Montgomery County Could Tighten Restrictions on Lead in School Drinking Water - NBC4 Washington
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Montgomery County Could Tighten Restrictions on Lead in School Drinking Water

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    NEWSLETTERS

    Lead Restrictions Could Increase at Montgomery Co. Schools

    Montgomery County is considering increasing restrictions on lead levels in school drinking water. News4's Chris Gordon reports. (Published Monday, March 18, 2019)

    Montgomery County is considering legislation that county leaders and health officials say would better protect students from excessive levels of lead in their school drinking water.

    Maryland requires that lead levels in water at public schools cannot rise above 20 parts per billion.

    Montgomery County Public Schools said it tested 13,570 water fountains and outlets last June and found that 249 of them had levels above the state requirement. Of those, 159 outlets were accessible to students.

    "The danger of lead is it can effect the cognitive and bone development in children. It can lead to anemia, it can lead to behavioral problems, increased hyperactivity," said Mary Anderson, with the Montgomery County Health and Human Services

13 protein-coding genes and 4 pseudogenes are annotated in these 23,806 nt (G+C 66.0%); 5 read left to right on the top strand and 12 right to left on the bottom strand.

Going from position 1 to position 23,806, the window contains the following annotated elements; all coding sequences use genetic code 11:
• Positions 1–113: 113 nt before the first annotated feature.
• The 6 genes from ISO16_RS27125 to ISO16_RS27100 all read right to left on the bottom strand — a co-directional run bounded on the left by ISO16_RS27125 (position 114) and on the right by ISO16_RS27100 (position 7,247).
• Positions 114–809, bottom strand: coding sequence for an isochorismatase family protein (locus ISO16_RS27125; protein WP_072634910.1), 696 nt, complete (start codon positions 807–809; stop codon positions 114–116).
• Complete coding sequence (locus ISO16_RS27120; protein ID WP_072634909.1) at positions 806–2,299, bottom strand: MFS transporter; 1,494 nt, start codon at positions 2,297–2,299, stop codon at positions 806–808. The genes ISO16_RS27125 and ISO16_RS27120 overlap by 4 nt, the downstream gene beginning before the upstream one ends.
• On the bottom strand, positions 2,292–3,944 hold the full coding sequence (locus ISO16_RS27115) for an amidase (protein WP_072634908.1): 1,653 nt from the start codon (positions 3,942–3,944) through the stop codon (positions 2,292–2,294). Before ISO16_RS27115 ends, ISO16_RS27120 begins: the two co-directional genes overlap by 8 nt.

The school system said it immediately took those fountains and outlets out of service, fixed them and retested them.

    Montgomery County Councilmember Tom Hucker introduced legislation that would restrict lead levels at public schools further from 20 parts per billion to 5 parts per billion.

    "We send kids to school to develop their brains and not to damage them. Lead does permanent, irreversible damage to kids' brains," Hucker said.

    A public hearing on the bill is scheduled for Tuesday.

    The council is then expected to vote on the measure in late March.

    If the bill passes, the county may also consider imposing stricter lead standards on water fountains and sinks at public libraries, child care centers, playgrounds and recreation centers.

    The Environmental Protection Agency considers up to 20 parts per billion as acceptable. However, the Centers for Disease Control says on its website that "No safe blood lead level in children has been identified."

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